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E-commerce

Biggest e-commerce stories of 2017

When looking back at 2017, it’s easy to pinpoint the biggest story of the year. For better or worse, the launch of Amazon in Australia occupied much of the e-commerce conversation over the past year.

From the announcement of Amazon’s impending arrival in April, to its eventual launch just a few weeks ago in December, there has been no end to the speculation about its impact on Australia’s retail sector.

But Amazon wasn’t the only big story in Australian e-commerce in 2017. The year also saw a veritable explosion in online marketplaces, with the launch of Catch Marketplace, MyDeal’s expansion, Myer Market and Esther Marketplace, among others.

Online sales events also well and truly arrived in Australia, while new technology – such as augmented reality and voice shopping – matured.

The year also proved that online retail that is not immune to the broader challenges causing many traditional retailers to go into administration.

Here’s a look at the five biggest e-commerce stories of 2017.

1. Amazon launches in Oz

Internet Retailing closely followed the story of Amazon’s launch in Australia, being one of the first to report that FBA – Amazon’s warehousing and shipping solution for marketplace sellers – would not be available at launch, digging into the moving target of its launch date, getting exclusive insights from Amazon Marketplace sellers and breaking the story of Amazon’s soft launch in November.

Now that the retail giant is officially open for business in Australia, it has become clear that Amazon will not be the death knell that some had predicted, at least not immediately. The company makes no bones about its single-minded pursuit of customer loyalty over the long-term. And some brands and retailers that sell on Amazon Marketplace will benefit from this strategy.

With FBA and most importantly, Amazon Prime, set to launch in 2018, this story is still unfolding.

2. The rise of marketplaces

Amazon was not the only marketplace story to develop in 2017. Online retailer, Catch, expanded its retail offering with the launch of Catch Marketplace in June, while MyDeal moved into new territory, with the launch of a new dedicated fashion marketplace in October.

Online fashion brand, Esther.com.au, relaunched as a marketplace in November, and, perhaps most surprisingly, department store stalwart, Myer, launched an online marketplace in November, expanding into new categories, such as outdoor furniture.

New entrants to the increasingly crowded marketplace space face competition from international giants, including Ebay, Alibaba and JD.com, which are already vying for the attention of desirable retailers and brands. How this will all play out remains to be seen, but some factors will be decisive, such as range, price, availability and shipping.

3. Major online sales events grow

Major online sales events have become more and more popular in Australia, and 2017 saw many more local retailers participate in overseas events, like Single’s Day, Black Friday and Cyber Monday, as well as home-grown events like Click Frenzy and Mayhem.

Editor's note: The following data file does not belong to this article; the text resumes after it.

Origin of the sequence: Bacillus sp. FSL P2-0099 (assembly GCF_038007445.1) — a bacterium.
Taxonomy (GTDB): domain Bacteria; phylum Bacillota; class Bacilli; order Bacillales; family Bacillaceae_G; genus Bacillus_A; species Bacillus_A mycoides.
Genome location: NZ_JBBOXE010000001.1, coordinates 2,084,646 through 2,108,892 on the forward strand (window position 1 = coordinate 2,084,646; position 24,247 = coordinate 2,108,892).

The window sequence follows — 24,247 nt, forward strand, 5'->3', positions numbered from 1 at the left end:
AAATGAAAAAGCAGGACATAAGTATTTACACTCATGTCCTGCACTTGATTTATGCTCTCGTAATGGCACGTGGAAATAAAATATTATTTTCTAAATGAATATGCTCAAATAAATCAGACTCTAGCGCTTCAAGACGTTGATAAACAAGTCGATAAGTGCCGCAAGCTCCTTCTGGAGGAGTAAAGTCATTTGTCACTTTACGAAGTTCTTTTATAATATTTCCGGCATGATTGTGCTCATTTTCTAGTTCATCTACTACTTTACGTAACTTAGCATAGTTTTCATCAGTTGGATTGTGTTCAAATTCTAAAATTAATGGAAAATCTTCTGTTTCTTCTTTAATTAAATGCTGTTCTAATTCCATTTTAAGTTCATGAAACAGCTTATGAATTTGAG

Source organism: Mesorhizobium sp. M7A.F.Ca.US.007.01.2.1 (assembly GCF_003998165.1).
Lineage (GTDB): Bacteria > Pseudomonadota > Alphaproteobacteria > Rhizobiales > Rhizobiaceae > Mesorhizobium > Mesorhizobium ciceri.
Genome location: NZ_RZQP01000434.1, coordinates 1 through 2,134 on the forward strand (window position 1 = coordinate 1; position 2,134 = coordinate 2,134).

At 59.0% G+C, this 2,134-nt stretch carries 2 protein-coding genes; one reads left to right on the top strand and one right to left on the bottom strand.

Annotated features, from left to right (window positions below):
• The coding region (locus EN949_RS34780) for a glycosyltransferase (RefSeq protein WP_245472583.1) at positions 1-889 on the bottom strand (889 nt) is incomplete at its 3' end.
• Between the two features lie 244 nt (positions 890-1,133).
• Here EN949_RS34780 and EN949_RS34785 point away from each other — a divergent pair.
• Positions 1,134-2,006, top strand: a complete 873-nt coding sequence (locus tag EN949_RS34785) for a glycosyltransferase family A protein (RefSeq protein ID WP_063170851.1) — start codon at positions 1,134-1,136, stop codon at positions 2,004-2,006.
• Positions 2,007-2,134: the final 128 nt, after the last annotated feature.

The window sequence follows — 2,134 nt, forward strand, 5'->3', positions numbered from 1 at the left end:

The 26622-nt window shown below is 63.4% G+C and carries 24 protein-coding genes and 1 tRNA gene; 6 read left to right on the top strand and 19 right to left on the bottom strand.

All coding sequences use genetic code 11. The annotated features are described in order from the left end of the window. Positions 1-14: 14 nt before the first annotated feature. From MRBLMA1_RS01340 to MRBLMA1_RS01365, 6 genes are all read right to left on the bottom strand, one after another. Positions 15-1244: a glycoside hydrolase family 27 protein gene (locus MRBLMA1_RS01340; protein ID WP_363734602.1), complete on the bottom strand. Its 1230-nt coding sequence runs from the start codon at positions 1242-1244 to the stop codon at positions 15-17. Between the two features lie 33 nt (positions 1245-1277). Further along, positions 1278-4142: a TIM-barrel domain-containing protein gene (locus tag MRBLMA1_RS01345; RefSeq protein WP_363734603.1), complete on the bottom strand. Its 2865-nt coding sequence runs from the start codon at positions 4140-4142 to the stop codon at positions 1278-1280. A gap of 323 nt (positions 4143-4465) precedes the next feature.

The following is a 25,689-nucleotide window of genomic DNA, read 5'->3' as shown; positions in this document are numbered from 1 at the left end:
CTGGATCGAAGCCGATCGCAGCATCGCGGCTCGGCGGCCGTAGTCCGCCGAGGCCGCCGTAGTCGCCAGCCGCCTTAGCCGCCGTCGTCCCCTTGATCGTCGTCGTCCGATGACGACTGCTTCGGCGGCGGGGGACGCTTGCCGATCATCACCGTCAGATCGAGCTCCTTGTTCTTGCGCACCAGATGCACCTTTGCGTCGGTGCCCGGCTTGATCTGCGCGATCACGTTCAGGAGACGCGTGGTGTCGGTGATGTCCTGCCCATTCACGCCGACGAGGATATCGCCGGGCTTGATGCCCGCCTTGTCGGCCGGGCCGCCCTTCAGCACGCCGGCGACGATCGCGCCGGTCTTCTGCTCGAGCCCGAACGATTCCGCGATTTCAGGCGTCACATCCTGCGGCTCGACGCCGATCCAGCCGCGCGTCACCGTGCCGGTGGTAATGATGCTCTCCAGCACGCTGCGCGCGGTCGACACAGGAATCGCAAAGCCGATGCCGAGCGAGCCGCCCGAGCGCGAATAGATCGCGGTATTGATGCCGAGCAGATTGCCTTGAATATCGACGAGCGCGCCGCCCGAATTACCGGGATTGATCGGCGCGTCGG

Analysts are divided on whether retailers ‘must’ participate in these sales events, but they all agree on the impact of the trend. The clustering of many sales in November has pulled the holiday shopping season forward, and in some cases, is causing retailers to burn through in-demand products or give up their margins with steep discounts.

One thing is clear: major sales events are increasingly moving online, and more and more customers are snagging deals on mobile devices.

4. New technologies become mainstream

Online retailers are no strangers to the rapid pace of change in technology, and this year was no exception. 2017 saw augmented reality (AR) and voice shopping – underpinned by the convergence of voice recognition software, natural language processing, artificial intelligence (AI) and connected devices – go mainstream.

Following the launch of Apple’s AR developer toolkit (ARKit) in September, Ikea and Redbubble were just some of the retailers to embed AR features in their mobile apps. Customers can now see what various products will look like in their own homes before purchasing.

Meanwhile, Ebay and Officeworks have tapped into Google’s AI assistant to let customers search for and purchase items online using just their voice. Recent research suggests nearly half of Australian consumers are ready to adopt the technology today.

5. Online retail not immune

The year was notable not only for e-commerce businesses that arrived and grew in Australia, but also for the number of retailers that collapsed. Marcs, David Lawrence, Herringbone, Rhodes & Beckett, Howards Storage World, Topshop/Topman, Surfstitch and Oroton Group were just the high-profile names to have appointed administrators in 2017.

This had an impact on e-commerce not only because nearly all of these businesses had an online retail component, but also because some online-only retailers – Surfstitch and Key & Lime – were among the failures.

These collapses cannot be explained by factors like too many stores with not enough foot traffic, and show that even as e-commerce continues to grow faster than retail as a whole, online players are not immune to the broader economic challenges in the market.

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